NEWS

Humpback Whale Has Swum Entangled Near Nova Scotia For At Least 5 Days

07/14/2015 06:44 EDT | Updated 07/15/2015 05:59 EDT

Rescuers are trying to free a humpback whale that has been swimming entangled in rope in Maritime waters for at least five days.

The humpback was first spotted by Capt. Roy Small of the whale-watching boat MV Island Link in the Bay of Fundy off Nova Scotia's Brier Island last Thursday.

They initially hoped to free the whale that day with the help of New Brunswick's Campobello Whale Rescue Team and a boat from the Department of Fisheries and Oceans. But those rescue efforts were unsuccessful, and whale-watching boats have been on the lookout for the humpback.

The whale was spotted entangled yet again on Tuesday, according to a Facebook post from the Brier Island Lodge, which operates whale watching tours in the area.

The entangled Bay of Fundy whale that eluded rescuers on Thursday July 9th has been spotted today 1 mile off the Northern Lighthouse and it is working it’s way down the Bay of Fundy. The Marine Animal Rescue Society - MARS has been notified. We found this footage on a cell phone from our 1st encounter on July 9th that shows the mass of ropes that are wrapped around the whale. We have no images of the whales’ state today but we are hopeful that today is the day it is freed. We will be updating as information arises. Hope and prayers for this whale!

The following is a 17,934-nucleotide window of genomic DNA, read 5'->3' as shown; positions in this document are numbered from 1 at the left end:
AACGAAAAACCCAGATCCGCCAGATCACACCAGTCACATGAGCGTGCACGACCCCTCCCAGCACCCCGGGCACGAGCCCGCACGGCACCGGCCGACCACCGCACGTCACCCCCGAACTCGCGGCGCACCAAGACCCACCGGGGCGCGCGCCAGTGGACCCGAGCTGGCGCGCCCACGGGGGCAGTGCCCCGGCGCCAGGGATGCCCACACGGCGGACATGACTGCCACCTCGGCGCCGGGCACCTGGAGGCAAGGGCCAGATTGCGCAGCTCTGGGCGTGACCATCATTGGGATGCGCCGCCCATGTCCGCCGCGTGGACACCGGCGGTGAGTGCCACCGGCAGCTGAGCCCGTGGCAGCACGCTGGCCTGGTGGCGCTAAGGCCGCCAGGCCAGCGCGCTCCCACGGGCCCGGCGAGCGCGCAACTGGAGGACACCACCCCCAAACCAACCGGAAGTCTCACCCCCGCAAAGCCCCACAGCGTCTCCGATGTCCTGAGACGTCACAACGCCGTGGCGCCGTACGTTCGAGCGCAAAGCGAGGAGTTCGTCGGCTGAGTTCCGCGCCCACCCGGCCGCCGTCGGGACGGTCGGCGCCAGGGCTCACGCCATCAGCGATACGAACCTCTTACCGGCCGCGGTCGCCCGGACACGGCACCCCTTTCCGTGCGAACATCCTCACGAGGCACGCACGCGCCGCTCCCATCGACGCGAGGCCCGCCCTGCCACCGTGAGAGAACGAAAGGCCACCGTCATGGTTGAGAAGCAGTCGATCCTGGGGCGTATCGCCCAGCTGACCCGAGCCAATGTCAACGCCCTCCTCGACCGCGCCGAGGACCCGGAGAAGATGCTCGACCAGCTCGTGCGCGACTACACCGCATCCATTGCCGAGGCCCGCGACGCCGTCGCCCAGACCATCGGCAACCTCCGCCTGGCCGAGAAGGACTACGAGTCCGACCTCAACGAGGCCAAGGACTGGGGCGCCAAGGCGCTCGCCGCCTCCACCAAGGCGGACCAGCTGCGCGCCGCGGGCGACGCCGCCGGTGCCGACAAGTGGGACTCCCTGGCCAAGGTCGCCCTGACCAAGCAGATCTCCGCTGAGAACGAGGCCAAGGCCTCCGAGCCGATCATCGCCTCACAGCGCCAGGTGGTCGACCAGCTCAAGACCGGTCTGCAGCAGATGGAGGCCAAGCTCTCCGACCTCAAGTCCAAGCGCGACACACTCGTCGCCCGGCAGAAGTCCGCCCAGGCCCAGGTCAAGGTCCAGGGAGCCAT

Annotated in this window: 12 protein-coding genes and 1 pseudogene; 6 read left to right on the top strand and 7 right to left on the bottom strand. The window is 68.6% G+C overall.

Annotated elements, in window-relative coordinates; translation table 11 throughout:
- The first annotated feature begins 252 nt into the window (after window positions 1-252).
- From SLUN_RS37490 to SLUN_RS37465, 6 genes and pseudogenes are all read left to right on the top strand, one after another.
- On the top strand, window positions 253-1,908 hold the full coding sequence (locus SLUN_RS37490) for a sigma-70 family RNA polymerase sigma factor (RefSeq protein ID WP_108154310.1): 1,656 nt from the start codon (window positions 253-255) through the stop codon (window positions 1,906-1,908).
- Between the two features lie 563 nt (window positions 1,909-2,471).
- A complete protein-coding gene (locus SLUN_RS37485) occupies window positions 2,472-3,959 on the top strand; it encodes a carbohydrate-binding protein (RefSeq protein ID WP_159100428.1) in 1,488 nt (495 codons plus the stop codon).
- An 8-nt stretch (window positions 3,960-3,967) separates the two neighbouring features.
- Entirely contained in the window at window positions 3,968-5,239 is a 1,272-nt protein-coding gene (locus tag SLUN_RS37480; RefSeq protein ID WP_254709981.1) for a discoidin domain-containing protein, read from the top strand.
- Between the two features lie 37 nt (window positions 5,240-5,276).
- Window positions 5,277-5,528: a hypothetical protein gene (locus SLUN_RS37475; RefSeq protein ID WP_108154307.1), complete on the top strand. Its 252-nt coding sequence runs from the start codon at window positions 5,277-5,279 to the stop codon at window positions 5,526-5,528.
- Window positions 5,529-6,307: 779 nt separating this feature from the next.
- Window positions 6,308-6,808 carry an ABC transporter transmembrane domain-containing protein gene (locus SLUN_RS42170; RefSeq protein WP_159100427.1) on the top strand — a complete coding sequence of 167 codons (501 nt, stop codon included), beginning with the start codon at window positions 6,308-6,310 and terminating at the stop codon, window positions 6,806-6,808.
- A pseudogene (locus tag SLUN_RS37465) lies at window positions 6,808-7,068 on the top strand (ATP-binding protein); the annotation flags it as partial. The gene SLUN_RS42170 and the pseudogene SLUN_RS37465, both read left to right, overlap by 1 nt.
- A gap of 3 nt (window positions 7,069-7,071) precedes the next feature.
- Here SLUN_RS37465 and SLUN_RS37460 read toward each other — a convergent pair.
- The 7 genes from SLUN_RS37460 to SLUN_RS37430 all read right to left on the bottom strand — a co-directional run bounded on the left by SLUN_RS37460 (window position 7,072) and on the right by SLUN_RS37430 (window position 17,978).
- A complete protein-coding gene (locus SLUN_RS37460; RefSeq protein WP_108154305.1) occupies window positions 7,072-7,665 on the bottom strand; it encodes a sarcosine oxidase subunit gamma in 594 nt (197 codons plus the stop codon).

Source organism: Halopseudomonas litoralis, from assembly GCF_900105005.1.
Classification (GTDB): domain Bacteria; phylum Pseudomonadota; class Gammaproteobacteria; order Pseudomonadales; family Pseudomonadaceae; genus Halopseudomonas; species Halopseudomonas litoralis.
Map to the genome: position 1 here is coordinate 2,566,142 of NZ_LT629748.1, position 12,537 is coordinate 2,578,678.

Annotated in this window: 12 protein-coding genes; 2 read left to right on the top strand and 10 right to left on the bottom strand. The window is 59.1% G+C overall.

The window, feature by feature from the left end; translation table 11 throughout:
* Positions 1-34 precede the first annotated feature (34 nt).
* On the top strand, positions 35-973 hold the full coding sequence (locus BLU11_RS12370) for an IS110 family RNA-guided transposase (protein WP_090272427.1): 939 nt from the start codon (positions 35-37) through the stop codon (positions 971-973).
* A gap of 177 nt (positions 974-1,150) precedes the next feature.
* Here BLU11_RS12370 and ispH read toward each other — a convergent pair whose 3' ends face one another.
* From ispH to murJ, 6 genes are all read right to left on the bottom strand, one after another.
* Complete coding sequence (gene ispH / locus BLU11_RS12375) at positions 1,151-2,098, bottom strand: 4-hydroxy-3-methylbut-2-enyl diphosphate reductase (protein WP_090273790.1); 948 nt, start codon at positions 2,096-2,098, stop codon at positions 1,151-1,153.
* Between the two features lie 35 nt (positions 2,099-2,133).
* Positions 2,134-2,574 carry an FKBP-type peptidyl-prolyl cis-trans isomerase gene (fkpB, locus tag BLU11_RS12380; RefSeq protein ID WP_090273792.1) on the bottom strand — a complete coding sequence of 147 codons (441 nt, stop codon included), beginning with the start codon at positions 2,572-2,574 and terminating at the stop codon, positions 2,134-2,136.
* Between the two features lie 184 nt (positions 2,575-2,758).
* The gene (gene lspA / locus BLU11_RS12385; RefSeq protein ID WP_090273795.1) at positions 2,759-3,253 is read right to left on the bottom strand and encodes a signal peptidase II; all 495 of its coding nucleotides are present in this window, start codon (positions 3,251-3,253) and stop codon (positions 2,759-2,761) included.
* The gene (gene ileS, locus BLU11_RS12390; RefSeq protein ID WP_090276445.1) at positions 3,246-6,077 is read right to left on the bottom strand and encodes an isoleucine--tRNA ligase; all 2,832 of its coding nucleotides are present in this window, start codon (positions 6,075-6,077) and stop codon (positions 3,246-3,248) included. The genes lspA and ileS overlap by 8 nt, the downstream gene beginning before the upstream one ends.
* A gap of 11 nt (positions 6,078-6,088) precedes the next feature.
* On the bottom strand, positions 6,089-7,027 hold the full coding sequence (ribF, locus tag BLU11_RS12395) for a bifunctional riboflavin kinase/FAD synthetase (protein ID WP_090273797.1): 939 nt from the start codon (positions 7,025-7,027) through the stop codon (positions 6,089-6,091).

Posted by Brier Island Lodge & Welcome Aboard Whale Watching Tours on Tuesday, 14 July 2015


The video, which was taken the first day that the whale was sighted, shows the humpback emerging from the water with rope caught near its dorsal fin.

The rope, which is believed to be a fishing line, is disturbing the whale's everyday habits, Brier Island Lodge staffer Amy Tudor told The Huffington Post Canada.

"It's stressing the whale, so they don't go on their normal patterns of behaviour, they don't feed as easily," she said.

humpback whale tangled

(Photo by Jess Tudor)

Rescue authorities were notified about the whale's latest sighting, but Fisheries and Oceans Canada couldn't free it due to heavy fog and choppy waters, Tudor said.

Fisheries staff hope to go out again and tag the whale with a satellite tracker on Wednesday, as it has been elusive, she added.

Andrew Reid of the Marine Animal Response Society told Halifax's Chronicle Herald that it's crucial to free whales from rope as quickly as possible in order to reduce any harm to the animal.

This isn't the first time recently that Canadians have had to free a whale from its entanglements.

Late last month, a humpback whale was freed after being caught in rope for over 24 hours off B.C.'s northern Sunshine Coast.

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